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Verizon Says Strike and Boycott Push Aren’t Hurting—Yet

A striking CWA member pickets in front of Verizon Communications Inc. corporate offices in New York CityA striking CWA member pickets in front of Verizon Communications Inc. corporate offices in New York City
A member of the Communications Workers of America (CWA) pickets in front of Verizon Communications Inc. corporate offices during a strike in New York City, April 13, 2016. Photograph by Brendan McDermid — Reuters

How’s Verizon weathering the week-long walkout of some 40,000 of its workers, including most of its telephone and Internet service installers? Any impact from the strikers picketing outside Verizon Wireless stores and urging customers to boycott the company?

So far, the telecommunications giant is feeling no financial pain, according to chief financial officer Fran Shammo.

“Right now, really no financial impact per se in the second quarter that I’m anticipating unless this drags on for a much longer period of time,” Shammo said on a conference call with Wall Street analysts on Thursday after Verizon reported its first quarter results.

Shammo also said he was “absolutely confident at this point in time” that Verizon would reach its target for profits per share for the year of $3.99. Still, he conceded it might be “too early” to see any impacts from the strike yet.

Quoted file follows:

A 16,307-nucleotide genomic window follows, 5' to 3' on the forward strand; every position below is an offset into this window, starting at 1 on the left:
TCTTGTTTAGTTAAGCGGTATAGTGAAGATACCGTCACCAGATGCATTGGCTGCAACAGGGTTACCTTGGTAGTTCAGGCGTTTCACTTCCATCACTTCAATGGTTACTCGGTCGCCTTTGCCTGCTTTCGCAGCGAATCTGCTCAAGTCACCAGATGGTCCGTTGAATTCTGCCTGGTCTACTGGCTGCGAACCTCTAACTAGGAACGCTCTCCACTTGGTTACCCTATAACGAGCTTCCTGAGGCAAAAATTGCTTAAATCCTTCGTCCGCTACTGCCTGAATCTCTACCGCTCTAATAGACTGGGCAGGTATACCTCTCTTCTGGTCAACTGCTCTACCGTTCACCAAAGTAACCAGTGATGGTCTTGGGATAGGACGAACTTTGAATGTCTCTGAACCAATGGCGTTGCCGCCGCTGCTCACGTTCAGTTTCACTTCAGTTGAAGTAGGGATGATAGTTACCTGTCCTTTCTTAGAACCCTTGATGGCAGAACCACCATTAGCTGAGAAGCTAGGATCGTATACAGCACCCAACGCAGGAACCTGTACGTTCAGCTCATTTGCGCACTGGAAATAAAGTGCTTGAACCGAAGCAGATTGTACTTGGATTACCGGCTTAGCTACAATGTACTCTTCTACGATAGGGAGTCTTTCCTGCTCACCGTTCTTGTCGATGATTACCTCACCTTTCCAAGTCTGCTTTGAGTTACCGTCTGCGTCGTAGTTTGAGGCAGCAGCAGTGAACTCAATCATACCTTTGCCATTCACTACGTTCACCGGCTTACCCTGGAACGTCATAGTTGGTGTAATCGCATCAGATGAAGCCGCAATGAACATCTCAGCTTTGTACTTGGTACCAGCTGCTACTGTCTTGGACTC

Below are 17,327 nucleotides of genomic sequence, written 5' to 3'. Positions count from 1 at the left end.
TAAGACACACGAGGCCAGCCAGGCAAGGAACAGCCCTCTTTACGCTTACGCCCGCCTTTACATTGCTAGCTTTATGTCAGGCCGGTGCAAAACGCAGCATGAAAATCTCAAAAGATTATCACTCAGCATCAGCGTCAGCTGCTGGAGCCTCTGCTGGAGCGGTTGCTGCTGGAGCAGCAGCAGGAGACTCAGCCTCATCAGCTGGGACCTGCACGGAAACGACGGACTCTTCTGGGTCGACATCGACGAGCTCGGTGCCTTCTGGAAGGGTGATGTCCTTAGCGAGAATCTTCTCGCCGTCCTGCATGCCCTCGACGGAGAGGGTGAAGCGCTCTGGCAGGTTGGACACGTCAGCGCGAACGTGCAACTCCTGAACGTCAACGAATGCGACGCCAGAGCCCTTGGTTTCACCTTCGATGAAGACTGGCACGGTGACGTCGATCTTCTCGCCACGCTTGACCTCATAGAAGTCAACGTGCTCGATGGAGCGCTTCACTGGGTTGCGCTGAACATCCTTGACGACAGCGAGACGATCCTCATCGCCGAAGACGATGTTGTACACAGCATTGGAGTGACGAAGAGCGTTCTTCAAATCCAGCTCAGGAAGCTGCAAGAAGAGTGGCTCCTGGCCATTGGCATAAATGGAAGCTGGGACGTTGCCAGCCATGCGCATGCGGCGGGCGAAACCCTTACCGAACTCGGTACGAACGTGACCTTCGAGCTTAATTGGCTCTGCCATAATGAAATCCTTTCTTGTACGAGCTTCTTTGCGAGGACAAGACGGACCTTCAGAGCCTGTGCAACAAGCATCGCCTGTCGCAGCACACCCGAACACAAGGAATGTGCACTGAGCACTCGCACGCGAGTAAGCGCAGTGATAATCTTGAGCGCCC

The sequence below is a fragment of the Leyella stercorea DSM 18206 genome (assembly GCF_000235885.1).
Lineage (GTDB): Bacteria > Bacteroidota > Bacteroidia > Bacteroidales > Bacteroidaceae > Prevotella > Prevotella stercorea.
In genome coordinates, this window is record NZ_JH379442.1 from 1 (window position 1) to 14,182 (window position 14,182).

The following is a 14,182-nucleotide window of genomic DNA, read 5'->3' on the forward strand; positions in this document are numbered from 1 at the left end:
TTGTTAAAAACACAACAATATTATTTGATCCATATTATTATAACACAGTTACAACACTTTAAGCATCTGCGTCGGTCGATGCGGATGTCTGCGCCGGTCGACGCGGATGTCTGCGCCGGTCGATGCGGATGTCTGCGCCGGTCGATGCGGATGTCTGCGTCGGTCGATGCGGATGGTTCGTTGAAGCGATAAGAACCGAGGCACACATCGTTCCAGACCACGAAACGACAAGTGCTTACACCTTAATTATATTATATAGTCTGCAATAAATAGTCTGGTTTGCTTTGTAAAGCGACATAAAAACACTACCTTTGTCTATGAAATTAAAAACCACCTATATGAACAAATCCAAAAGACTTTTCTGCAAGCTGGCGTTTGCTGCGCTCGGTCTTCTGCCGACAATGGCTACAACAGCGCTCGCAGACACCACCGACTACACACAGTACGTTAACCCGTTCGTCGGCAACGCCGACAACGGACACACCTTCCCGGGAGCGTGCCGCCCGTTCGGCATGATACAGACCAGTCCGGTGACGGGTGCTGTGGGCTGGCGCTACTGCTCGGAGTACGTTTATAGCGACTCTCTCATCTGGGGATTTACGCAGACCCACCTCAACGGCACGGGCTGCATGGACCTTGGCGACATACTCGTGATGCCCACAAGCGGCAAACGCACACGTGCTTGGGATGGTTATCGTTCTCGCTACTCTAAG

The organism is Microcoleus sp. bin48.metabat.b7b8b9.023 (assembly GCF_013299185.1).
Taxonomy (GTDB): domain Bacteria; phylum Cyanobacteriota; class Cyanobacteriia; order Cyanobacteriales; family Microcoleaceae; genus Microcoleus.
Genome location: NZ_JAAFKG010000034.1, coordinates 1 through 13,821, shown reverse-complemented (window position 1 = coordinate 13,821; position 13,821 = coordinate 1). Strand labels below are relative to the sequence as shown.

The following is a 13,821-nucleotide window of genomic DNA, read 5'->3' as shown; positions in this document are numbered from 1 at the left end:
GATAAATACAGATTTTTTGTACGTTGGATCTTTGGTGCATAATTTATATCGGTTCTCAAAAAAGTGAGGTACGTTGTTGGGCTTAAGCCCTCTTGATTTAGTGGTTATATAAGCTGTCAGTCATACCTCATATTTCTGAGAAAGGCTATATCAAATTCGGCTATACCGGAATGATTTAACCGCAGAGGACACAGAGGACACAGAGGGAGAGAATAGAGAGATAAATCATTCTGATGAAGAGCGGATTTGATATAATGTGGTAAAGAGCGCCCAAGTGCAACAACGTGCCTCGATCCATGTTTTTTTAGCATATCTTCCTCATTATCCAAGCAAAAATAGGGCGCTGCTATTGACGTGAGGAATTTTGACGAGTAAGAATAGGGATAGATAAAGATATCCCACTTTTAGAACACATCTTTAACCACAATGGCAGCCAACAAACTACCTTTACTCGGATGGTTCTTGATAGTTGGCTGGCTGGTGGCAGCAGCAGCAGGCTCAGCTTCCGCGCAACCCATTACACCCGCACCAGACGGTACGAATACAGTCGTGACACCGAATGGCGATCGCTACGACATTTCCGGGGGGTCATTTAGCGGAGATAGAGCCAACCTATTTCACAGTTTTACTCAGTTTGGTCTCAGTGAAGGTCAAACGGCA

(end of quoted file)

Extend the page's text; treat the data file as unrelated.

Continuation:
That was a clearer analysis than Verizon’s first quarter results press release issued earlier on Thursday, which said the company’s profits might take an unspecified hit from the strike. “Given the status of labor contract negotiations, there will be pressure on second-quarter earnings due to the timing of cost reductions,” the press release said.

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Shares of Verizon (VZ) lost 2% in morning trading on Thursday, after it reported first quarter revenue of $32.2 billion, slightly below what Wall Street expected. Earnings per share of $1.06 for the quarter met expectations and, as noted, the company reaffirmed its prior full year forecast of $3.99 per share.

There has been no indication how long the strike might last from representatives for the two unions involved, the Communications Workers of America and the International Brotherhood of Electrical Workers. A similar job action in 2011 lasted only about two weeks, but the it took another year for the sides to reach agreement on a new contract.

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The walkout of workers from Massachusetts to Virginia in Verizon’s heavily-unionized landline unit has delayed appointments for customers who want new service installed, Shammo confirmed. But Verizon has trained replacements to fill in, he said.

“We obviously always during this period of time fall a little bit behind on the install work,” Shammo said on the analyst call. “We still see good momentum coming in from a sales perspective so there’s a little bit of a backlog there and we’ll just have to work through this.”